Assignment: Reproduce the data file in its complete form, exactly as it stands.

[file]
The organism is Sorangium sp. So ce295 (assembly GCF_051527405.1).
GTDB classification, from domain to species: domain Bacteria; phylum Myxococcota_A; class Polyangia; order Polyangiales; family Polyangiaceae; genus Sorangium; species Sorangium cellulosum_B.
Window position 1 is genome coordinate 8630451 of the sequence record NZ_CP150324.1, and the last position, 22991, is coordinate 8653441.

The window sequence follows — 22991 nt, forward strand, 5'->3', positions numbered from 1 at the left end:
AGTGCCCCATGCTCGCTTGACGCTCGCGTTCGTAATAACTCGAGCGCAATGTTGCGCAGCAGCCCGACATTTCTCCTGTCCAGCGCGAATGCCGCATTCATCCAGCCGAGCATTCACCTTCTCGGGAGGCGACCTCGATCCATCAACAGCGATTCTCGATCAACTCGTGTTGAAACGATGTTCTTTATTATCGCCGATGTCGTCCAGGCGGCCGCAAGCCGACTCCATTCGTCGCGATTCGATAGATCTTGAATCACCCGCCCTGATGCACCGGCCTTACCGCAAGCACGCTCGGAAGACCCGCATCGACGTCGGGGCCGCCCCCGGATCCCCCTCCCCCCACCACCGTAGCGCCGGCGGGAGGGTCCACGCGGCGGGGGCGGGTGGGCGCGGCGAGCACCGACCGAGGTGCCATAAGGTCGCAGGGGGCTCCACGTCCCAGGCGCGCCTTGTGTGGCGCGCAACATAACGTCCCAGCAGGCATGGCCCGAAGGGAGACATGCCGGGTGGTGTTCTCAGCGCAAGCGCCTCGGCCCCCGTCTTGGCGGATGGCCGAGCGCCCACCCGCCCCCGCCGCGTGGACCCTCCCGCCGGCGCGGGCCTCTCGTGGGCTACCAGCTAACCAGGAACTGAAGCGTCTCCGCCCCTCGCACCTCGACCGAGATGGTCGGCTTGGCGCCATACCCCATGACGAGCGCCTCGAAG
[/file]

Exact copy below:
The organism is Sorangium sp. So ce295 (assembly GCF_051527405.1).
GTDB classification, from domain to species: domain Bacteria; phylum Myxococcota_A; class Polyangia; order Polyangiales; family Polyangiaceae; genus Sorangium; species Sorangium cellulosum_B.
Window position 1 is genome coordinate 8630451 of the sequence record NZ_CP150324.1, and the last position, 22991, is coordinate 8653441.

The window sequence follows — 22991 nt, forward strand, 5'->3', positions numbered from 1 at the left end:
AGTGCCCCATGCTCGCTTGACGCTCGCGTTCGTAATAACTCGAGCGCAATGTTGCGCAGCAGCCCGACATTTCTCCTGTCCAGCGCGAATGCCGCATTCATCCAGCCGAGCATTCACCTTCTCGGGAGGCGACCTCGATCCATCAACAGCGATTCTCGATCAACTCGTGTTGAAACGATGTTCTTTATTATCGCCGATGTCGTCCAGGCGGCCGCAAGCCGACTCCATTCGTCGCGATTCGATAGATCTTGAATCACCCGCCCTGATGCACCGGCCTTACCGCAAGCACGCTCGGAAGACCCGCATCGACGTCGGGGCCGCCCCCGGATCCCCCTCCCCCCACCACCGTAGCGCCGGCGGGAGGGTCCACGCGGCGGGGGCGGGTGGGCGCGGCGAGCACCGACCGAGGTGCCATAAGGTCGCAGGGGGCTCCACGTCCCAGGCGCGCCTTGTGTGGCGCGCAACATAACGTCCCAGCAGGCATGGCCCGAAGGGAGACATGCCGGGTGGTGTTCTCAGCGCAAGCGCCTCGGCCCCCGTCTTGGCGGATGGCCGAGCGCCCACCCGCCCCCGCCGCGTGGACCCTCCCGCCGGCGCGGGCCTCTCGTGGGCTACCAGCTAACCAGGAACTGAAGCGTCTCCGCCCCTCGCACCTCGACCGAGATGGTCGGCTTGGCGCCATACCCCATGACGAGCGCCTCGAAG